Re: Official support Odroid hardware and other ARM development boards.
On 02/26/2014 05:44 PM, Luke Kenneth Casson Leighton wrote:
On Wed, Feb 26, 2014 at 11:46 PM, Reg Lnx <firstname.lastname@example.org> wrote:
Thank you Karsten.
It answers a lot of questions and it makes sense. I think we can say the
very same about the odroid, it has some non free things too.
indeed it does. i've been working at every opportunity possible to
get a software-libre compliant *desirable* processor available for
general use. four years and counting. it's getting boring.
I jumped in late and haven't read the entire thread, but what
do you consider "desirable"?
So it looks like we still don't have a 100% open source computer.
Ahem.... You can run our boards with 100% open source, and I think
our quad-core GHz i.MX6
There's one key piece that's normally closed-source (the GPU), but
there's an open-source alternative here:
There are also some open-source bits with licenses other than
GPL/LGPL provided by Freescale (notably, some of the VPU code),
but the restrictions are pretty reasonable: Don't use on non-Freescale
oh you do... they're just shit compared to the "latest and greatest",
because you have to go back about.... 2 to 5 years in technology terms
to get them. which means they're either useless, or expensive, or
both. take the latest software for example: you simply can't run
libreoffice or firefox in under 512mb of RAM nowadays. or at less
than a 1ghz processor speed.
the manufacturers of successful products just *do not* wish to work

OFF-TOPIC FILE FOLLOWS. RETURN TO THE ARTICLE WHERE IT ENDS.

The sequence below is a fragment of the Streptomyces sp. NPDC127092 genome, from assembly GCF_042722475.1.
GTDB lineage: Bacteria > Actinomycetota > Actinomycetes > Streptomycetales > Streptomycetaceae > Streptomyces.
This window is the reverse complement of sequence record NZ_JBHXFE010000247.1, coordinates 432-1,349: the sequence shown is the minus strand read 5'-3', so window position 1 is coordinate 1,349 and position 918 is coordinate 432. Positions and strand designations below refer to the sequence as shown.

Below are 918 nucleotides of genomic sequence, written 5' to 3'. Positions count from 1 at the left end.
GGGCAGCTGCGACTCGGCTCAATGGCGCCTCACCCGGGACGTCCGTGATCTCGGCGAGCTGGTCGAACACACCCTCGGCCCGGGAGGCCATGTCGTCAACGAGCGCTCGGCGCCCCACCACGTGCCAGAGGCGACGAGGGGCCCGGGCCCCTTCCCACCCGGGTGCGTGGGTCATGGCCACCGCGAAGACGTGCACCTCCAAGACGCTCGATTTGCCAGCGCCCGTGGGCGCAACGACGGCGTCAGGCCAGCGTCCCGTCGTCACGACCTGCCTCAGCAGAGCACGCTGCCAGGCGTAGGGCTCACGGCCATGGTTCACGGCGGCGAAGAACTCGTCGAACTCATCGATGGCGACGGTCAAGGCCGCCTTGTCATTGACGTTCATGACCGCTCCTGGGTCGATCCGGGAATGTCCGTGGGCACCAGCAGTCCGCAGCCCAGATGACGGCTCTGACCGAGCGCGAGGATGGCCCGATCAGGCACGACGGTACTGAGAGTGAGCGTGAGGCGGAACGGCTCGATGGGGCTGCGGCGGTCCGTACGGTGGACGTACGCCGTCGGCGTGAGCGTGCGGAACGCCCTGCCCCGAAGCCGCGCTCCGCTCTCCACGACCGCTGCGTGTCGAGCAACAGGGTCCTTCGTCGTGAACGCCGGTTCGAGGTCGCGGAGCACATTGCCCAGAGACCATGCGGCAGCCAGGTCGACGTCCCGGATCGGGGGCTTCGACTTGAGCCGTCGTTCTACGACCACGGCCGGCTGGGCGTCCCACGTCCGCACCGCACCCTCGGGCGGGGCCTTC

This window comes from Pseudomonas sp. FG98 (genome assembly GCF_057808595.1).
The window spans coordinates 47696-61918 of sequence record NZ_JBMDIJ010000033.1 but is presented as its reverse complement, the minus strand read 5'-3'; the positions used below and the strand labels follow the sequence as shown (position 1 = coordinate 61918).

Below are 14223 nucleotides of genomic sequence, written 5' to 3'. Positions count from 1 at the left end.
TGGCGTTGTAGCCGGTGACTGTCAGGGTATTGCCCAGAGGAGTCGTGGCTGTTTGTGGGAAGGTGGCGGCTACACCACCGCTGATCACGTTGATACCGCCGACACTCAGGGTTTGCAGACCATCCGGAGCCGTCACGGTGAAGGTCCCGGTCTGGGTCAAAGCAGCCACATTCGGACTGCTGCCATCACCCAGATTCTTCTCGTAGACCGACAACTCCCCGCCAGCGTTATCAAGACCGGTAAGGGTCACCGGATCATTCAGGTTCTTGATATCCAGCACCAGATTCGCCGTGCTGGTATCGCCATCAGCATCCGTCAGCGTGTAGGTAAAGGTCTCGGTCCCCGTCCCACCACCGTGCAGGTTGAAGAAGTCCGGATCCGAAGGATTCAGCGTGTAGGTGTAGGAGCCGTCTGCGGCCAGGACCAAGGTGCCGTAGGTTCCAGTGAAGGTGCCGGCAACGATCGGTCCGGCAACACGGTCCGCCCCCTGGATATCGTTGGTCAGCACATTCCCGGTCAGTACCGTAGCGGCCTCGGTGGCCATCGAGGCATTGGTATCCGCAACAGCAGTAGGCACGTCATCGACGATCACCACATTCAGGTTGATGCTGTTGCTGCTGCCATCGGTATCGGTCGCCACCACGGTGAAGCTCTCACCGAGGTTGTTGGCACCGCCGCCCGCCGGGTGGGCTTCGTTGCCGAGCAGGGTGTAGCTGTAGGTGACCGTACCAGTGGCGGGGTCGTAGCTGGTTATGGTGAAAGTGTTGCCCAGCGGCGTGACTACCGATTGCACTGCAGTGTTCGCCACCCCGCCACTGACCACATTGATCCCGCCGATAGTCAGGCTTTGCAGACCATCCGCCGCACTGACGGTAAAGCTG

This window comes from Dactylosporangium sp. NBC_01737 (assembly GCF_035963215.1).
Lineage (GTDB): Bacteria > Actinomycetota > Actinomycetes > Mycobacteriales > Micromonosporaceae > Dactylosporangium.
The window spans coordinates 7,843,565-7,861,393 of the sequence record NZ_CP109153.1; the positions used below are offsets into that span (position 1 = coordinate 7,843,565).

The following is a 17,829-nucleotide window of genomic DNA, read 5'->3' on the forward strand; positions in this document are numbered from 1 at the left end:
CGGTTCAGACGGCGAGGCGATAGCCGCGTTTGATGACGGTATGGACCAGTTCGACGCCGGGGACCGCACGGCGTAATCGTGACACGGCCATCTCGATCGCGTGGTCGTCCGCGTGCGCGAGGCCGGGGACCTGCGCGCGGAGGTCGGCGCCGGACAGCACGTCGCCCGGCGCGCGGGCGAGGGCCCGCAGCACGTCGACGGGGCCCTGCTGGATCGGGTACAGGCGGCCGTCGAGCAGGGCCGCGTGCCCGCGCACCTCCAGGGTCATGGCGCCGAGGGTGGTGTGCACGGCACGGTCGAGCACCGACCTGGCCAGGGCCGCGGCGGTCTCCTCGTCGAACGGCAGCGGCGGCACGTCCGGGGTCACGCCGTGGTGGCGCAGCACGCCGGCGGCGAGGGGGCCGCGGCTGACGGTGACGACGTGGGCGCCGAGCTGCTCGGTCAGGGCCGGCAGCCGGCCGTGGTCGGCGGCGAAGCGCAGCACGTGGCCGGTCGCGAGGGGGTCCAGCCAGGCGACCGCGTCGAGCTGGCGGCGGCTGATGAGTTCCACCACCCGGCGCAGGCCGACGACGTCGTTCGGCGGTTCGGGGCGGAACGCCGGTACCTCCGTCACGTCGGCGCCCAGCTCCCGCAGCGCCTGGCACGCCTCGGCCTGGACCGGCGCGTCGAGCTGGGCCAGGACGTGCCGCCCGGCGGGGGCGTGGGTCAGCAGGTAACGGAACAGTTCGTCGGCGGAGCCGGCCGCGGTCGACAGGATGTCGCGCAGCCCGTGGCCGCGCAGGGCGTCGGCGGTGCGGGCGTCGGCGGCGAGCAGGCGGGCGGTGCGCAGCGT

with software libre individuals. sure they're prepared to take
whatever they've created "for free" and say "thank you very much, fuck
off now, BYE sucker, we'll fuck you over for the next revision you
release as well har har that's what you get when you release code with
such a lame license that doesn't need us to pay you any money har
har"... you get the drift.
Again, ahem... We try very hard to give back when we can.
Essentially everything we provide is open-source, although we do
ship closed-source binaries (for the GPU) as well.
but, working from the ground up is the only way that this situation
is going to change. The Plan:
1) make some successful desirable mass-volume hardware that respects
2) sell lots of it
3) put the money made back into funding software libre
4) put the rest back into solving a non-free issue whilst not
compromising the profitability needed for the next iteration round the
5) repeat from 1.
I don't know what you consider "lots", and we don't put **all** of
our money back into free software, but we do spend time and money
on various open-source projects, so I'll take some exception to the
brush you've used to paint us "greedy manufacturers"...
if !do above, expect current situation (support for ARM hardware in
GNU/Linux distros) to remain very very low. other methods aren't
We'd love to have an "easy button" for folks wanting to use our
boards with Debian.
The best routes at the moment are Robert Nelson's eewiki:
And our home-brew notes:
Has anyone given thought to a Debian "porting" group funded
by manufacturers for "official" Debian support?
We'd be interested in something like that, both out of self-interest
and also to help the community...